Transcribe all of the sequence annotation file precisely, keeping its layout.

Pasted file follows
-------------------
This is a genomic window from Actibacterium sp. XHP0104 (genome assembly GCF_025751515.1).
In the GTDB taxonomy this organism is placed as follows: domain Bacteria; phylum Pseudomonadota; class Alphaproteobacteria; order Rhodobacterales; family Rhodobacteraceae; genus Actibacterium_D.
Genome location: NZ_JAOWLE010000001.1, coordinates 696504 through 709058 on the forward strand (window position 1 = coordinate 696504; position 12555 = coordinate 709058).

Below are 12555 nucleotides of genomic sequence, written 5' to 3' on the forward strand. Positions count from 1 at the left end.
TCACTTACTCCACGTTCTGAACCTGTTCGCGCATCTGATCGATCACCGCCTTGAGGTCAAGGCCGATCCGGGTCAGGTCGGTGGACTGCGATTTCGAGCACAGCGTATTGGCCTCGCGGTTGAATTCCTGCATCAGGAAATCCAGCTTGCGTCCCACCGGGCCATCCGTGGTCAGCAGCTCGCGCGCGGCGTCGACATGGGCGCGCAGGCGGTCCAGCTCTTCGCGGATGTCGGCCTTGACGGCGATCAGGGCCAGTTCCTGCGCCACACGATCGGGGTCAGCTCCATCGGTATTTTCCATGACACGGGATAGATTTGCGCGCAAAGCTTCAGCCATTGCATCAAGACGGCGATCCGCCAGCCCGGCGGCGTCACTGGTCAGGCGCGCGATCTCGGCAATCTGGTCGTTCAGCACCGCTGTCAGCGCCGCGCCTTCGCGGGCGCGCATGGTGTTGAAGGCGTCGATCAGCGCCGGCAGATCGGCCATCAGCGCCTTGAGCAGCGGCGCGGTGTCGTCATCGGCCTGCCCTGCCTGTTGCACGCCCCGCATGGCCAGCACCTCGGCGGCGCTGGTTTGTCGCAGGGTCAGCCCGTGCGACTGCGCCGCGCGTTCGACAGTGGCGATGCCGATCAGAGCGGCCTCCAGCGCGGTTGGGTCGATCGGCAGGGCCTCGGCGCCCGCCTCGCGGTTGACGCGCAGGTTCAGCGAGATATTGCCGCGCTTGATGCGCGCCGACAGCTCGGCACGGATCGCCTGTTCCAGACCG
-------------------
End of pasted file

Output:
This is a genomic window from Actibacterium sp. XHP0104 (genome assembly GCF_025751515.1).
In the GTDB taxonomy this organism is placed as follows: domain Bacteria; phylum Pseudomonadota; class Alphaproteobacteria; order Rhodobacterales; family Rhodobacteraceae; genus Actibacterium_D.
Genome location: NZ_JAOWLE010000001.1, coordinates 696504 through 709058 on the forward strand (window position 1 = coordinate 696504; position 12555 = coordinate 709058).

Below are 12555 nucleotides of genomic sequence, written 5' to 3' on the forward strand. Positions count from 1 at the left end.
TCACTTACTCCACGTTCTGAACCTGTTCGCGCATCTGATCGATCACCGCCTTGAGGTCAAGGCCGATCCGGGTCAGGTCGGTGGACTGCGATTTCGAGCACAGCGTATTGGCCTCGCGGTTGAATTCCTGCATCAGGAAATCCAGCTTGCGTCCCACCGGGCCATCCGTGGTCAGCAGCTCGCGCGCGGCGTCGACATGGGCGCGCAGGCGGTCCAGCTCTTCGCGGATGTCGGCCTTGACGGCGATCAGGGCCAGTTCCTGCGCCACACGATCGGGGTCAGCTCCATCGGTATTTTCCATGACACGGGATAGATTTGCGCGCAAAGCTTCAGCCATTGCATCAAGACGGCGATCCGCCAGCCCGGCGGCGTCACTGGTCAGGCGCGCGATCTCGGCAATCTGGTCGTTCAGCACCGCTGTCAGCGCCGCGCCTTCGCGGGCGCGCATGGTGTTGAAGGCGTCGATCAGCGCCGGCAGATCGGCCATCAGCGCCTTGAGCAGCGGCGCGGTGTCGTCATCGGCCTGCCCTGCCTGTTGCACGCCCCGCATGGCCAGCACCTCGGCGGCGCTGGTTTGTCGCAGGGTCAGCCCGTGCGACTGCGCCGCGCGTTCGACAGTGGCGATGCCGATCAGAGCGGCCTCCAGCGCGGTTGGGTCGATCGGCAGGGCCTCGGCGCCCGCCTCGCGGTTGACGCGCAGGTTCAGCGAGATATTGCCGCGCTTGATGCGCGCCGACAGCTCGGCACGGATCGCCTGTTCCAGACCG